utorak, 3. siječnja 2012.

How do you calculate battery capacity in amp-hours (Ah) at different “C” rates?

How do you calculate battery capacity in amp-hours (Ah) at different “C” rates?
For instance, I know that a battery with a capacity of 200 Ah at C/20 has a different capacity at C/100.
When you size a PV system with a battery bank of, say, 800 Ah, how do you tell what C-rate the battery bank is using?
C-rates are also called “hourly rates,” and are based on the length of time of discharge. A C/20 rate means that battery capacity is calculated based on completely discharging it over the course of 20 hours. So, if you have a 1,000 amp-hour battery bank, charging or discharging at 50 amps would be a C/20 rate (1,000 Ah ÷ 50 A = 20 hrs.).
The informal solar industry standard for comparing deep-cycle battery capacity is at the C/20 rate, because it approximates the 24-hour discharge period of most off-grid systems. Many battery manufacturers’ data sheets also provide capacity information for C/5 and C/100 rates, which are useful in other industries.
It is possible to calculate battery capacity at any given C-rate, if you know Peukert’s exponent for the battery. Peukert was a German scientist who derived the formula for the relationship between battery capacity and discharge rate. Battery manufacturers do not typically provide Peukert data on their spec sheets, but it may be available by contacting them.
It = C × [C ÷ (I × H)] k – 1; where
H = rated discharge time in hours;
C = rated capacity at that discharge rate;
I = actual discharge current in amps;
k = Peukert exponent
It = effective capacity at the discharge rate “I”
Most flooded lead-acid batteries have a Peukert exponent between 1.2 and 1.4, while most absorbed glass mat (AGM) batteries are between 1.05 and 1.2—but keep in mind that these figures will increase as the batteries age. Peukert’s exponent for a given battery can also be calculated if the manufacturer provides you with the capacity ratings at two different discharge rates. That math is complicated, but there’s a helpful spreadsheet (and detailed information on applying Peukert’s law) at www.smartgauge.co.uk/peukert_depth.html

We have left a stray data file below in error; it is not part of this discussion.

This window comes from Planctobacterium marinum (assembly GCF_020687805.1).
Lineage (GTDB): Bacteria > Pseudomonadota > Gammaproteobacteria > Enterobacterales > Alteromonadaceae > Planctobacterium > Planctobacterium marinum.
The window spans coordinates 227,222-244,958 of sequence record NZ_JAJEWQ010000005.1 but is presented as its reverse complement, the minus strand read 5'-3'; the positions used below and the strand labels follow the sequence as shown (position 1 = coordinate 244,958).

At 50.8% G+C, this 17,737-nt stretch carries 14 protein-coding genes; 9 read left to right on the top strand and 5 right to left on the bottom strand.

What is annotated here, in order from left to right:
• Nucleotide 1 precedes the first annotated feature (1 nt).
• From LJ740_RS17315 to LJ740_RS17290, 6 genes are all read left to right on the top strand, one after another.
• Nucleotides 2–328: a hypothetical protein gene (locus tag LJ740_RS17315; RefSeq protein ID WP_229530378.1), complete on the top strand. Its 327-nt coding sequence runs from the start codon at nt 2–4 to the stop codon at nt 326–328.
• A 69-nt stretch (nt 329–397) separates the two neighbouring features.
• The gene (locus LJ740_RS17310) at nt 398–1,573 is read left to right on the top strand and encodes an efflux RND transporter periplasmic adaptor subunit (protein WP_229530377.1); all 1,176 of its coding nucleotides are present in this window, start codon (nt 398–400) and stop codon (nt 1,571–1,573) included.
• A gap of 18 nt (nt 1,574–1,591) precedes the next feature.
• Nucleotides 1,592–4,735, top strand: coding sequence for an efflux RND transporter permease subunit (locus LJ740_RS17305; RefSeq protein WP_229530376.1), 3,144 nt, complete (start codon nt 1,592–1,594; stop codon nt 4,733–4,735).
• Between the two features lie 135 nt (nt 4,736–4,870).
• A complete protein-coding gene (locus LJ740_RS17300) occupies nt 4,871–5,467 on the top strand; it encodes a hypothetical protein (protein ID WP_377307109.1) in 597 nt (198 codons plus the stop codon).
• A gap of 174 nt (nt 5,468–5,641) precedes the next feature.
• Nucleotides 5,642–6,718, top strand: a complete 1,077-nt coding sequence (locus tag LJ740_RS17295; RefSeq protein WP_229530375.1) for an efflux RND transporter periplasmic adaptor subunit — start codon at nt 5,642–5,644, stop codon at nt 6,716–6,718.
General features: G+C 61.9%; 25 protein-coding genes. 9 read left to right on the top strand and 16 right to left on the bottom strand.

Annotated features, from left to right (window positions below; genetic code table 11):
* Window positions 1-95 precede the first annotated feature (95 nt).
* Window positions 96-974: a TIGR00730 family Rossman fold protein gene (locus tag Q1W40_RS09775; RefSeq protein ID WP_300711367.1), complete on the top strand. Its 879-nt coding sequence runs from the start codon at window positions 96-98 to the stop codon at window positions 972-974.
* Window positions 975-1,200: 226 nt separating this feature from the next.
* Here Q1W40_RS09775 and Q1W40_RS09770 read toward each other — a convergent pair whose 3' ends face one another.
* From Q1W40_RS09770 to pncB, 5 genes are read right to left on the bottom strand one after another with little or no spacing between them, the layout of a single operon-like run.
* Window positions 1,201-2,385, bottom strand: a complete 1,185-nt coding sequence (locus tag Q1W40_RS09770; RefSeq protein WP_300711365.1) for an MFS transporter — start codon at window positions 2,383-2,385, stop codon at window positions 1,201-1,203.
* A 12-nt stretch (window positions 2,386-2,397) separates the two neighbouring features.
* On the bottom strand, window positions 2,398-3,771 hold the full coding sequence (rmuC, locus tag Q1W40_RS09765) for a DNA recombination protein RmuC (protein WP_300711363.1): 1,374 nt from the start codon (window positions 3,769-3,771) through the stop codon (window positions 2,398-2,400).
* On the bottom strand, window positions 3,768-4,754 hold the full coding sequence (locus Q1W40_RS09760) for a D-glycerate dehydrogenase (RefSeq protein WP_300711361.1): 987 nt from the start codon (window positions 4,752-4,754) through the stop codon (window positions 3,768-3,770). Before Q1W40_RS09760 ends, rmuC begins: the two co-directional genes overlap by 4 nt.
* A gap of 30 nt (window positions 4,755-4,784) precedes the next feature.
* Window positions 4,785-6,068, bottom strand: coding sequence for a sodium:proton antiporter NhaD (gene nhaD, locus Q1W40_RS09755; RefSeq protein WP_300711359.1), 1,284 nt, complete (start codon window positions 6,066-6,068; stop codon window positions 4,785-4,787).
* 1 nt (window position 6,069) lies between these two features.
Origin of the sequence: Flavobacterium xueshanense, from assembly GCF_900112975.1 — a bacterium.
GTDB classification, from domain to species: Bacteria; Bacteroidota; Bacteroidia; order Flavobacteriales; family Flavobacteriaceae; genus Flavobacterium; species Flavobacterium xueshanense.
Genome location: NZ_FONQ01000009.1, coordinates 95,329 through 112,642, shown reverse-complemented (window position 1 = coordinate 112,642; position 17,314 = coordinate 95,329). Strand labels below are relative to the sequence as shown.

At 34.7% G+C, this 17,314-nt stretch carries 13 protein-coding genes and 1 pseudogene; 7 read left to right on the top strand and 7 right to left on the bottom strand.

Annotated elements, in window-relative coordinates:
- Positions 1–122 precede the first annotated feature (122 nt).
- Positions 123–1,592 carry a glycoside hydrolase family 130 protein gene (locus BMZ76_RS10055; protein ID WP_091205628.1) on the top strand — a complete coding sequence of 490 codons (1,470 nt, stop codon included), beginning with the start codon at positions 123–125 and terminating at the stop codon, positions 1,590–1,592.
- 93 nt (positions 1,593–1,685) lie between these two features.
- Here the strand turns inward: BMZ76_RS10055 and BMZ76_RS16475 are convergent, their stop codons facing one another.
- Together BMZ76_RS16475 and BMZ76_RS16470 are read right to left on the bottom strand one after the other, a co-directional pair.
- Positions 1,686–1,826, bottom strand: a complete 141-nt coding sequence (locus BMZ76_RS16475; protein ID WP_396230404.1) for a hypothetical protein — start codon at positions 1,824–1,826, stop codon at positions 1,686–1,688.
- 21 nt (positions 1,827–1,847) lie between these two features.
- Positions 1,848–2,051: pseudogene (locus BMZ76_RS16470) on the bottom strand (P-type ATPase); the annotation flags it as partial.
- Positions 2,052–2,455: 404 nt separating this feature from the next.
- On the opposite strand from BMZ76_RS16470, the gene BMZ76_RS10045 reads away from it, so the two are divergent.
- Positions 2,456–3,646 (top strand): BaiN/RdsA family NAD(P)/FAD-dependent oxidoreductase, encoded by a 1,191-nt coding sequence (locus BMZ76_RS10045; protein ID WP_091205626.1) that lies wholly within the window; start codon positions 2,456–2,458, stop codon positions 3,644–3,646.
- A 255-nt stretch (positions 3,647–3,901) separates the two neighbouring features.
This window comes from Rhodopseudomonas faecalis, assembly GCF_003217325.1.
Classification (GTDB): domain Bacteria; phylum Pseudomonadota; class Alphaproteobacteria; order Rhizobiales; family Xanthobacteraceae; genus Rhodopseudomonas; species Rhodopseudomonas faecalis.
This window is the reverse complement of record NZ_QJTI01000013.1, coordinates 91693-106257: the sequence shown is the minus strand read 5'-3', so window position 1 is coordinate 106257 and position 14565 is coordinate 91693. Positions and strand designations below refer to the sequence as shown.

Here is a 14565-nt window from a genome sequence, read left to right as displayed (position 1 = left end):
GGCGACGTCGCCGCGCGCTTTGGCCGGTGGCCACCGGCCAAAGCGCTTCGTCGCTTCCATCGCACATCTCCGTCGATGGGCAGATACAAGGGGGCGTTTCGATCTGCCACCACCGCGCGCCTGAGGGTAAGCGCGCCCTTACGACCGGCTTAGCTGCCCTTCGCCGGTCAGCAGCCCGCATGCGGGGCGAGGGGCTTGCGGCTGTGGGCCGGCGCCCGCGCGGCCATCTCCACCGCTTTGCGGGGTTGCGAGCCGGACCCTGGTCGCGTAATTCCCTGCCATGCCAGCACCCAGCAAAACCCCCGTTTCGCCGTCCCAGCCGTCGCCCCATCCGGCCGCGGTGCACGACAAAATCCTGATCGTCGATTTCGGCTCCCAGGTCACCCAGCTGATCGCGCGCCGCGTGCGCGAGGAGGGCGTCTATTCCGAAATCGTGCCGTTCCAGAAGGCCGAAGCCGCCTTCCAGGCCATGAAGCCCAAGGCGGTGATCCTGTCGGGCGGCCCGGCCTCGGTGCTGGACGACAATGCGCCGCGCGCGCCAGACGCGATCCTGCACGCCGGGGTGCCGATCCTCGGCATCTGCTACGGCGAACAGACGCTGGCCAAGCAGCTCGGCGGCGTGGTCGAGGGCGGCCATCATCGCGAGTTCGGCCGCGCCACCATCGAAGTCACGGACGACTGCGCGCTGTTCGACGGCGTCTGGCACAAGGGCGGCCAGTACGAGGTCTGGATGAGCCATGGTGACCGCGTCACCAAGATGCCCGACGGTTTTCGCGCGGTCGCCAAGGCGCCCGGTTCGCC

A typical renewable energy system will be charging or discharging at different C-rates throughout the course of any given 24 hours. With a battery monitoring system that logs data to a computer spreadsheet, it’s possible to calculate the C-rate at any given instant. And though it seems strange, your usable battery bank capacity is continuously changing.
Fortunately for the typical home RE system owner, discharge C-rates are, on average, quite low. Consider a 48 V battery bank of 1,000 Ah in a system that’s designed to provide 10 kWh of backup energy per day. Those 10 kWh equal 208 Ah. This divided by 24 hours equals 8.7 A. That’s a daily average rate of C/115 (1,000 ÷ 8.7), far slower than the C/20 rate used for comparison when selecting batteries. It’s true that large loads that are used during those 24 hours will increase Peukert effects and reduce usable battery capacity, but this example is also figured with no solar input. On sunny days, the C-rate of discharge will be even slower.
Folks working with electric vehicles must pay closer attention to Peukert’s law. A typical EV’s battery bank has much lower capacity than one in a typical solar home, since both battery weight and bulk must be minimized in vehicles. Also, EV motors use battery energy at very high rates—under some conditions, the battery might be fully discharged in less than an hour.
For solar energy applications, simply using proper system sizing guidelines such as online spreadsheets or consultation with your local RE dealer will keep the batteries’ C-rates reasonable, usually much better than C/20. Peukert’s exponent will only raise its ugly head if you drastically undersize your battery bank for your loads, or in specialized applications like electric vehicles.

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